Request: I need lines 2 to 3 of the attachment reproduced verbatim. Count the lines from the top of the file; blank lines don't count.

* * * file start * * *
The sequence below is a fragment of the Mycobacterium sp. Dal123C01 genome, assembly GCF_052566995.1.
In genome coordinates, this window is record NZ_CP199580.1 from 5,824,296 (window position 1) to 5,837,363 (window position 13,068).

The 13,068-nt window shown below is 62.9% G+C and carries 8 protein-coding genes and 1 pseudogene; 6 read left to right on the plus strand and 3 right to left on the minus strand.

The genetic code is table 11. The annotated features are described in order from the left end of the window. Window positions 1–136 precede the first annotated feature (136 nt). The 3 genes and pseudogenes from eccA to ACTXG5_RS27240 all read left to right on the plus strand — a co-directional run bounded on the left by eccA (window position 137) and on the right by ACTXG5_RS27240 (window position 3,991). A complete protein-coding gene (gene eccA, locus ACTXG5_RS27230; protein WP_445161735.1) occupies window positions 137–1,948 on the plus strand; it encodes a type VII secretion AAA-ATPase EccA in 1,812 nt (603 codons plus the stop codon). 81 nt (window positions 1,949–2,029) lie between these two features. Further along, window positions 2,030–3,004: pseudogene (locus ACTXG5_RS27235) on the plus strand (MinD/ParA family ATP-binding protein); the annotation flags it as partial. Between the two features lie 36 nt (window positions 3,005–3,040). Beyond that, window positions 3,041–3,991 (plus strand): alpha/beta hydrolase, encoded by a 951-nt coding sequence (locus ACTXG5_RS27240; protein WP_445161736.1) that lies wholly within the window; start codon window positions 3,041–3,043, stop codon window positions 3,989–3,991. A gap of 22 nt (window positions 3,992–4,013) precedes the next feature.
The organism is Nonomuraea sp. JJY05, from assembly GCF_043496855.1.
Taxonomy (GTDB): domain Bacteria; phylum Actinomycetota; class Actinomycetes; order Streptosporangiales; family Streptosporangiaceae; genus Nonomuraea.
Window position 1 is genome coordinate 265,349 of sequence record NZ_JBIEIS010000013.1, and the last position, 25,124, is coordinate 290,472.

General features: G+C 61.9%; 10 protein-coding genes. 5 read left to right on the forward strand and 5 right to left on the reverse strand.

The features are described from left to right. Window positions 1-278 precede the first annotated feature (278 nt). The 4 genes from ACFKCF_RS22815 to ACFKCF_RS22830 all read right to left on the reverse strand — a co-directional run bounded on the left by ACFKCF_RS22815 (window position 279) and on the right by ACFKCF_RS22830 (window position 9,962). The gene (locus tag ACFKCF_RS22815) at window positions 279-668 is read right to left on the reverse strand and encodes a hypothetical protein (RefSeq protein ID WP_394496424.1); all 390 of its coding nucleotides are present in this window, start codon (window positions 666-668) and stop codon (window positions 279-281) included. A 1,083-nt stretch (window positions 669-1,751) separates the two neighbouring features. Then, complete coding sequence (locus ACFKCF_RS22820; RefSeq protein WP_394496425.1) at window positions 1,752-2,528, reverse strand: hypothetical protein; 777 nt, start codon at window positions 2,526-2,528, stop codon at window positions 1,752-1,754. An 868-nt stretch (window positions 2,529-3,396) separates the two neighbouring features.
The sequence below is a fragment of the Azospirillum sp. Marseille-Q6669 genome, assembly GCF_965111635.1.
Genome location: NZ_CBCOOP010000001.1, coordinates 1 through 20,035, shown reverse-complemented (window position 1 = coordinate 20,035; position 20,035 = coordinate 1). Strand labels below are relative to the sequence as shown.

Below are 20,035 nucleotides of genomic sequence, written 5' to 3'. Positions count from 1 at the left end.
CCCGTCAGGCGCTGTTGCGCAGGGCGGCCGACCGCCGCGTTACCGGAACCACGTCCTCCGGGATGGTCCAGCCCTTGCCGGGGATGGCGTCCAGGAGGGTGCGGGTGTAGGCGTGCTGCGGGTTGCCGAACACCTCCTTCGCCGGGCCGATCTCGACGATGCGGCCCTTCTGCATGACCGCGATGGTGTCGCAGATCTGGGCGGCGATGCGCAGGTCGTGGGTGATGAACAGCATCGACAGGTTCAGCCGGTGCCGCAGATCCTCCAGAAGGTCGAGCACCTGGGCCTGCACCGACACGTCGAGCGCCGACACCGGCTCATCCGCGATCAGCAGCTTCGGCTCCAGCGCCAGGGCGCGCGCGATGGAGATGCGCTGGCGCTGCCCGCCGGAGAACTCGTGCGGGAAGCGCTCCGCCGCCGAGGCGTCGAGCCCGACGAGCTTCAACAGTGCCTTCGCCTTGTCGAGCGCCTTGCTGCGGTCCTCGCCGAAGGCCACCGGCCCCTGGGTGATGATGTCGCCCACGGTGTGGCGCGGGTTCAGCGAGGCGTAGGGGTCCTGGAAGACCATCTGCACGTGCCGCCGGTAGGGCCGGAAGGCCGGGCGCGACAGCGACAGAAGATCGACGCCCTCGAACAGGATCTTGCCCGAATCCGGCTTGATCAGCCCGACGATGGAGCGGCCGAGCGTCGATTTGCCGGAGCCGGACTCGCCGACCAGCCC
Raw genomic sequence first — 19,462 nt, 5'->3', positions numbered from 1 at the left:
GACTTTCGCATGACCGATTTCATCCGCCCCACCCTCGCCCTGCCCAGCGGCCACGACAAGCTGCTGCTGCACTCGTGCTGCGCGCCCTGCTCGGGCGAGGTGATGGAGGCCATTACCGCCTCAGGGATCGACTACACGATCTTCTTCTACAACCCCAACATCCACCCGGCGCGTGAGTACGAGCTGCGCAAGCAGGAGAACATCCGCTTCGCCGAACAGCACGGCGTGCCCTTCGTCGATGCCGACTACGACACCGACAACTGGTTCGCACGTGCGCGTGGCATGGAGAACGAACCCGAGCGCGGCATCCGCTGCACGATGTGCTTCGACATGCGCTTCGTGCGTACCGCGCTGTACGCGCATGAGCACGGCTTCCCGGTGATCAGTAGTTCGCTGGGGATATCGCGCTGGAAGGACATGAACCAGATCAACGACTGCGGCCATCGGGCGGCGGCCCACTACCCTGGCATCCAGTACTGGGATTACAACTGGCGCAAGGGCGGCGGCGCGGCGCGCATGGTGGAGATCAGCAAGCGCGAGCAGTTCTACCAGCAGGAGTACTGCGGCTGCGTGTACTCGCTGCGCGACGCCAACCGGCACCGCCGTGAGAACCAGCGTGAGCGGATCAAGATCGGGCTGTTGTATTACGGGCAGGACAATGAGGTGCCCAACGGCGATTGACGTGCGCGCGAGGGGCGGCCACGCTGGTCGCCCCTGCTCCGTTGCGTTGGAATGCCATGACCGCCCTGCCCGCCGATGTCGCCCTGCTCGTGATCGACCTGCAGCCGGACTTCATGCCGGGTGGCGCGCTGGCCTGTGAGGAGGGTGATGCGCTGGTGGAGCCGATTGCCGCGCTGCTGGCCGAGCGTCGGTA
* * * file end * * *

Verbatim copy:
In genome coordinates, this window is record NZ_CP199580.1 from 5,824,296 (window position 1) to 5,837,363 (window position 13,068).

The 13,068-nt window shown below is 62.9% G+C and carries 8 protein-coding genes and 1 pseudogene; 6 read left to right on the plus strand and 3 right to left on the minus strand.